GenderSpeak: Men, Women and Communication at Work

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Gender Speak

If you begin to really listen to your colleagues at work, you will soon see several different kinds of communication patterns emerge.

Want work to get done faster and smarter? Then craft your talking and listening skills for “GenderSpeak.”

It’s no surprise that many aspects of males and females are different, even when it comes to words going into the language centers of the brain and how we respond to what we hear.

If you begin to really listen to your colleagues at work, you will soon see several different kinds of communication patterns emerge. I learned this years ago when a senior vice president called me aside and asked me to “stop using the ‘F’ word.” I was confused, because I knew my language at the meeting had been pristine. He added, “You keep asking me how I FEEL, and I have no idea how I feel. I only know what I THINK.

The clue to communicating with this individual was right there. After that encounter, I asked him what he thought and got all the answers I needed about how he felt. Just that one small change and we were partners again instead of adversaries.

The way we communicate is a blend of both genetic and environmental factors. Let’s leave it to the scientists to decide where the differences lie. Just know that the hormones testosterone and oxytocin play their parts in what we say and do. You can learn how to use what science knows to your advantage, with just a little effort and understanding.

However, I do feel I must give a word of warning: these are guidelines, not generic rules based only on stereotypes. Of course women can think and men can feel; just pay attention to the subtle differences in what team members of each gender say, and you will win at communication.

Males:

  1. Tend to give solutions quickly
  2. Say what they want from the discussion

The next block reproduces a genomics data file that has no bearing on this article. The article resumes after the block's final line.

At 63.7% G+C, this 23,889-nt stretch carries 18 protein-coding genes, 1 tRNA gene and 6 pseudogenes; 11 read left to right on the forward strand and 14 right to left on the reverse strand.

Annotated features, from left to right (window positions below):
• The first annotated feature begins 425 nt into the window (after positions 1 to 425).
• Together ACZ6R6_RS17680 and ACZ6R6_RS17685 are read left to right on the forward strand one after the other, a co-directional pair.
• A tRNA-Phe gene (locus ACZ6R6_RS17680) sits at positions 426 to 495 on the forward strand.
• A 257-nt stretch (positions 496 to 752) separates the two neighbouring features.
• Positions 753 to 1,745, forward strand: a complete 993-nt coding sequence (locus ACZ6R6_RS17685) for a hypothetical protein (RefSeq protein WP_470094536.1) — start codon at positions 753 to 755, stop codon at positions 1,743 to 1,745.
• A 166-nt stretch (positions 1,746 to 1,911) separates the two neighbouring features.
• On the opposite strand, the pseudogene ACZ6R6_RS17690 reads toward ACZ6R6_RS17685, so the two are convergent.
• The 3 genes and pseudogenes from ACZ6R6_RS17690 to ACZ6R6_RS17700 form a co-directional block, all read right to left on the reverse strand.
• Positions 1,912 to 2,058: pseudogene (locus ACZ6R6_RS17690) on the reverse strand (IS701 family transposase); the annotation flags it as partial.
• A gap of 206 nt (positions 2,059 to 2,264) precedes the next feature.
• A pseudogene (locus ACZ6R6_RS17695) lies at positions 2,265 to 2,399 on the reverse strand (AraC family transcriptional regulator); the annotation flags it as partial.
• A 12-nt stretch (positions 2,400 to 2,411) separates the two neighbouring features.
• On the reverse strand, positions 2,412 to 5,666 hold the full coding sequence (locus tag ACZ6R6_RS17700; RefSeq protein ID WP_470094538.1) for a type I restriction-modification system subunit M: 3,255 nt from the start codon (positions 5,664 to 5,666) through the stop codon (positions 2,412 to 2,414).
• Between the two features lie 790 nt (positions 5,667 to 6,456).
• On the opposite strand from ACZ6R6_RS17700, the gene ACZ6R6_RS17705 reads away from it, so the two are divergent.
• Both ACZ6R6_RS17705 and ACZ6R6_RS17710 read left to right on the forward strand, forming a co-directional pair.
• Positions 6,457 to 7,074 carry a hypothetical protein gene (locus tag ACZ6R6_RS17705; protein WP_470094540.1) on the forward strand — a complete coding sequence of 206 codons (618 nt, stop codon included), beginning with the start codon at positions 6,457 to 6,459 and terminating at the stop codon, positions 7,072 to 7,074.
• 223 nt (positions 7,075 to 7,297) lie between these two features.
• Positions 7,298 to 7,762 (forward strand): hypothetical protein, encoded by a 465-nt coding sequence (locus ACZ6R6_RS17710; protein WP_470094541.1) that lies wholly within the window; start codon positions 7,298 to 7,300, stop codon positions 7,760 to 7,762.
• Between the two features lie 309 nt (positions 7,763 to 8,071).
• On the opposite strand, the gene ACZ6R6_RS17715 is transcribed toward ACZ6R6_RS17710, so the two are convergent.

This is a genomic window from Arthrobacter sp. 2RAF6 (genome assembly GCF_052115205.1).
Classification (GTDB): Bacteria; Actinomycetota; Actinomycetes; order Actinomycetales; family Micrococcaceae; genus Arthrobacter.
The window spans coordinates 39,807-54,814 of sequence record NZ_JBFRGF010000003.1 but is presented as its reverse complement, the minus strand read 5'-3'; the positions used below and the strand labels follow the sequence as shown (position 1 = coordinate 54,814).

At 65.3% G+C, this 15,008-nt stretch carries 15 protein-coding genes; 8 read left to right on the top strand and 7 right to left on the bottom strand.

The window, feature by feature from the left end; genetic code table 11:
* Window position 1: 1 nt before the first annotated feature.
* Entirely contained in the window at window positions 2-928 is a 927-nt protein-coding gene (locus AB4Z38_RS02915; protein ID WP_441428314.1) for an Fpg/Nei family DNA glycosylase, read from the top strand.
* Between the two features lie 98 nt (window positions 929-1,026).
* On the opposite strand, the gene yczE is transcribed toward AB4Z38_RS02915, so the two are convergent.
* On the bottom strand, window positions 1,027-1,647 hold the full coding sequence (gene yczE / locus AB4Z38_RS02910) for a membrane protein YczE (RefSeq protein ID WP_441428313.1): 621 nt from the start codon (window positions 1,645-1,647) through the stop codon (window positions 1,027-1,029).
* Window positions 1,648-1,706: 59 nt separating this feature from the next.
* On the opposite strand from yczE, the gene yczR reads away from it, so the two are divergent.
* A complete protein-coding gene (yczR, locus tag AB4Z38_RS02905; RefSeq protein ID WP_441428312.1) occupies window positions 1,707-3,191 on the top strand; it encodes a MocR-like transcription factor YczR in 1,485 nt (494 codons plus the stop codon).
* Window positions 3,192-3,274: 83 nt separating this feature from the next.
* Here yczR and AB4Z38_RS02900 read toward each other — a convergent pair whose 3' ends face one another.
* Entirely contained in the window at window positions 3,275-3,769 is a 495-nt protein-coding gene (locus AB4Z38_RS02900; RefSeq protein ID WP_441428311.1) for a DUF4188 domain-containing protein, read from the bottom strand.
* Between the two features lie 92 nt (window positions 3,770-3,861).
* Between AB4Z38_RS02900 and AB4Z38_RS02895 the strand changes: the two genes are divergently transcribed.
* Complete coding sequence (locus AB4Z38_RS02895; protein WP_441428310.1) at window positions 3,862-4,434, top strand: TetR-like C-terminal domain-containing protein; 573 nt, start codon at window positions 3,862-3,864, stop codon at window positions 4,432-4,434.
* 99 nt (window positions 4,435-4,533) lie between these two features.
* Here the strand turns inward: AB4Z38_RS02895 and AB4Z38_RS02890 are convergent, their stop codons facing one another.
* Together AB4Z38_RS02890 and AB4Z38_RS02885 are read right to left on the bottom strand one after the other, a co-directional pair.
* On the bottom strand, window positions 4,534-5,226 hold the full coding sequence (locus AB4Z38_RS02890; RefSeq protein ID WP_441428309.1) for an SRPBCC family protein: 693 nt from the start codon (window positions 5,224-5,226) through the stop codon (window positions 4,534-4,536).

3. Focus on facts
  4. Limit impact from others agreeing/disagreeing 

Females:

  1. Share problems to get ideas
  2. Hint at what they want
  3. Give details and emotions
  4. Look to others for agreement

Women are often more sensitive to nonverbal cues such as facial expression, gestures, posture and eye contact, and are especially tuned to audible communication such as voice, tone, pitch and emotion. Most women do best when face-to-face communication includes brief intervals of looking away and then back while talking, rather than what many call a “stare down;” that tactic can come across as intimidating.

Men often have a tough time when they hear what they consider “a whiny tone,” and become defensive if they think the discussion may bring forward excessive emotion. That’s when they may feel an urge to jump in and “fix everything.” Also, there can be discomfort in men when women move around too much, such as gesturing animatedly during speech. Most males respond more favorably when all those involved in the discussion keep their arms at their sides or even crossed, rather than lots of motion and moving around.

Research also indicates that many men are more comfortable taking credit for work while women tend to shy away from the spotlight. Men can be more competitive in the workplace while women are more willing to collaborate.

Assertive women and passive men have gotten a bad rap, but that is now starting to change as women become more daring and men more caring. It’s important to remember that all human beings have feminine and masculine aspects, and each carries its own strengths. Focusing too much on only one aspect doesn’t contribute to healthy discourse.

Find the sweet spots in communication. Experiment with the words and gestures that create good will. You will soon find that your work culture will have heightened creativity and cooperation, and continuing to practice your communication skills can only contribute to your success as a communicator and leader.

 

Additional Reading

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